Two tons of donated water pour into Lee community lacking clean water
Residents worry contaminated well water is making them sick. Andrew West and Janine Zeitlin/news-press.com
More than two tons of bottled water poured into Charleston Park, the rural Alva community that lacks clean running water, thanks to donations from the local nonprofit outreach group Blankets & Blessings.
Jonathan Vanderbur, a Blankets & Blessings board member, spearheaded the Saturday effort with volunteers from Blankets & Blessings and the Charleston Park community center. “It really is a Band-Aid on an open wound,” Vanderbur said. “It’s ridiculous that this is a problem in a place like Southwest Florida as rich as it is. It’s embarrassing.
"This has to change.”
For several years, many Charleston Park residents have relied on bottled water for cooking, drinking, and brushing their teeth.
Blankets & Blessings is also raising money to provide water treatment and reverse osmosis for families after coverage in The News-Press on Charleston Park’s decades of struggle with bad well water quality.
Many people in Charleston Park, where the median household income is $16,000, rent and are unlikely to make expensive improvements of a thousand dollars or more to install the level of water treatment needed to a home they don't own.
Research being prepared for Alva Inc.'s December newsletter shows Charleston Park is owned largely by people who don't live there. Alva Inc. is a community group that works to preserve the rural character of unincorporated Alva, which includes Charleston Park.
The parcel-by-parcel Alva Inc. review showed 28 percent, or 37 of the 131 owners of record in Charleston Park, have Charleston Park addresses. Most owners, 28, had Fort Myers addresses followed by Lehigh Acres. Other addresses ranged from Honolulu to the United Kingdom to Las Vegas.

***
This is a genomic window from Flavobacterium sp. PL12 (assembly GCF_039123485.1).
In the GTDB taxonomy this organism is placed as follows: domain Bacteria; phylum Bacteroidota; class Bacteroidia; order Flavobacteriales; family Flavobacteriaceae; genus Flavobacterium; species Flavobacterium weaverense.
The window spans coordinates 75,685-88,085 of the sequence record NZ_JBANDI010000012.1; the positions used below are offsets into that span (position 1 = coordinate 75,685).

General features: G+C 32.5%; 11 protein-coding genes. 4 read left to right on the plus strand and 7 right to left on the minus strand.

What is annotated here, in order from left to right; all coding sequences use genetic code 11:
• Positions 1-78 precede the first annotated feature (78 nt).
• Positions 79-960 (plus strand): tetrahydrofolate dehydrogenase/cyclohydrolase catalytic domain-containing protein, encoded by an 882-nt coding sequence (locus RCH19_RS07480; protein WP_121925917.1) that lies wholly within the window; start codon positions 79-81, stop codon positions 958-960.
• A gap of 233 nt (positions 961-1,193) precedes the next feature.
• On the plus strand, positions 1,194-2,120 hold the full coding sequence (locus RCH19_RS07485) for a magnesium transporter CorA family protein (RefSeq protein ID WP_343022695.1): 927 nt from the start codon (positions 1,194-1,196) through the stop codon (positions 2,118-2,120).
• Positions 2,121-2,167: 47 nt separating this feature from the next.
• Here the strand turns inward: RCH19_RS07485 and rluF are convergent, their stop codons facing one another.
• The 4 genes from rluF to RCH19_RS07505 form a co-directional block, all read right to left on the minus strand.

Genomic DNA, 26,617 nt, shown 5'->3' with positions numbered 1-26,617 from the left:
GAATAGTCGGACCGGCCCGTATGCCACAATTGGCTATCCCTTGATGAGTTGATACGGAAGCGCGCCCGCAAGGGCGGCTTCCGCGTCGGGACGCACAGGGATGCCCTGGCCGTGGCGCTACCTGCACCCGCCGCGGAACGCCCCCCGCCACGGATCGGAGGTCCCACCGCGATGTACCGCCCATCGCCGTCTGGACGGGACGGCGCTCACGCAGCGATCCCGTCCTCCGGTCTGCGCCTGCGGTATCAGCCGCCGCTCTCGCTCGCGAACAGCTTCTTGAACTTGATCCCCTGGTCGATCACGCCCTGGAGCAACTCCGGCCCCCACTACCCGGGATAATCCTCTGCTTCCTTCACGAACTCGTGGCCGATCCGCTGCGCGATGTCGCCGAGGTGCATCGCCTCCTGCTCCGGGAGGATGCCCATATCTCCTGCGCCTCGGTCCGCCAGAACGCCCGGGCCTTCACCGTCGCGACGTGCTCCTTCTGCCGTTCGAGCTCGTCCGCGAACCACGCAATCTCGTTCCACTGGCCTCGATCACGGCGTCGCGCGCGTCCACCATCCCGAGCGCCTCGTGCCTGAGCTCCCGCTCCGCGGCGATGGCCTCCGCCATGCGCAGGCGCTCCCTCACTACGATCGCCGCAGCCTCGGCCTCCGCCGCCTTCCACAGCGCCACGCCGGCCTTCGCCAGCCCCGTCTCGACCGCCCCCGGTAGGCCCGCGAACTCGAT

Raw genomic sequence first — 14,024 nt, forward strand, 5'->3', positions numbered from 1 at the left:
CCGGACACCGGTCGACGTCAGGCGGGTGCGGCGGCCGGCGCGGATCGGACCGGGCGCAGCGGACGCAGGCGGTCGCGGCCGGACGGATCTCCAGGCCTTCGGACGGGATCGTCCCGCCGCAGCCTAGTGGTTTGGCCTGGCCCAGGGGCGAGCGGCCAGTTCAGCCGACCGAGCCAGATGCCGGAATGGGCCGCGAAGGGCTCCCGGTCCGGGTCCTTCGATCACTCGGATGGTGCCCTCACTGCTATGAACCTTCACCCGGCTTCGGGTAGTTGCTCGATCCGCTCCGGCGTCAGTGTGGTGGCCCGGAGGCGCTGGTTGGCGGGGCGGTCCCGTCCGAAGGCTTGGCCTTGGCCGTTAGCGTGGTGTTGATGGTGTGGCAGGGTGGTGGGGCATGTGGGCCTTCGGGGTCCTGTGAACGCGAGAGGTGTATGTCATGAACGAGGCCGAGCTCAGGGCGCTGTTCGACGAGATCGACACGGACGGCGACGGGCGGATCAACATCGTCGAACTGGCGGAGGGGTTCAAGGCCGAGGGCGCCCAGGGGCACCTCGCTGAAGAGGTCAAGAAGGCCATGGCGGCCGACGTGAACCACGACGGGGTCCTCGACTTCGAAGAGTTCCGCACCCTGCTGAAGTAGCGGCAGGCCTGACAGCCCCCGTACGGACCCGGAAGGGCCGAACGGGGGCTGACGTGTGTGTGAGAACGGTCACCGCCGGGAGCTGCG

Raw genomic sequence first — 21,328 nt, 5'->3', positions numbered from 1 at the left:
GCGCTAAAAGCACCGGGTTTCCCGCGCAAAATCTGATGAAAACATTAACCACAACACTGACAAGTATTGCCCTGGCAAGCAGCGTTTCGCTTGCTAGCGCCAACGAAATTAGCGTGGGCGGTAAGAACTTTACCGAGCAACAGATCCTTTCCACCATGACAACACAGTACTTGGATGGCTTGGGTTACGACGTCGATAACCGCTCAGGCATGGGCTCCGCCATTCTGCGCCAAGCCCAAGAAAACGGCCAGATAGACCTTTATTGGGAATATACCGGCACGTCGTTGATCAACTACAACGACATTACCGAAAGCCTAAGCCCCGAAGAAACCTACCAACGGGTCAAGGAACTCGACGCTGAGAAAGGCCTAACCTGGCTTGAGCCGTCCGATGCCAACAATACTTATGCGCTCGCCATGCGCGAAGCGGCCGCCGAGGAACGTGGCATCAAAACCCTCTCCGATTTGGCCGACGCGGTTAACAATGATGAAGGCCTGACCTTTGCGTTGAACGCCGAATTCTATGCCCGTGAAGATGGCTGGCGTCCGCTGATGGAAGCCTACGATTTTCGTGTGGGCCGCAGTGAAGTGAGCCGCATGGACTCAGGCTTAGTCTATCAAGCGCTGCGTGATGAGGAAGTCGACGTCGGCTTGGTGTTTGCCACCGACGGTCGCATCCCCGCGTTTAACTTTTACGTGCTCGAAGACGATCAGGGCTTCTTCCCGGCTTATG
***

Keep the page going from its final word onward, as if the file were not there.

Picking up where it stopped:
"There are a lot of owners that live outside of the community and I wonder if they’re reluctant to invest in water systems and I wonder if that’s why the situation is the way it appears to be,” said Don Ruane, the newsletter editor. Ruane, a rural Alva resident, worked more than 30 years as a journalist for The News-Press.
It's hard to define precisely what the root of the bad water problem is as each well is different. Tests from a few deeper wells point to possible saline water contamination in an aquifer that underlays the water table aquifer making the water undrinkable without reverse osmosis though typically, in other parts of the county, that aquifer’s water would be potable.
Past tests have also shown bacteriological contamination in wells. Several wells in Charleston Park, which began in 1926 as a refuge for black farmworkers, are old and shallow, making them prone to contamination. The community amid orange groves off State Road 80 is still primarily African-American.
Lee County and the Department of Health have committed to free testing for bacteria, E. coli, and nitrates, for as many homes as possible.
That effort is expected to happen this month. Vanderbur plans to regularly collect water for Charleston Park and has reached out to a private water company to request 8,000 bottles of water every quarter for a year.
"There are people who still care about each other," he said.
How to Help
Anyone interested in donating water for Charleston Park can contact Vanderbur with Blankets & Blessings at AquaJets76@gmail.com. The group is also collecting tax-deductible donations for water treatment. Donations can be made at blanketsandblessings.com and checks can be earmarked for "clean water." Volunteers have also created a Facebook page, Clean Water for Charleston Park.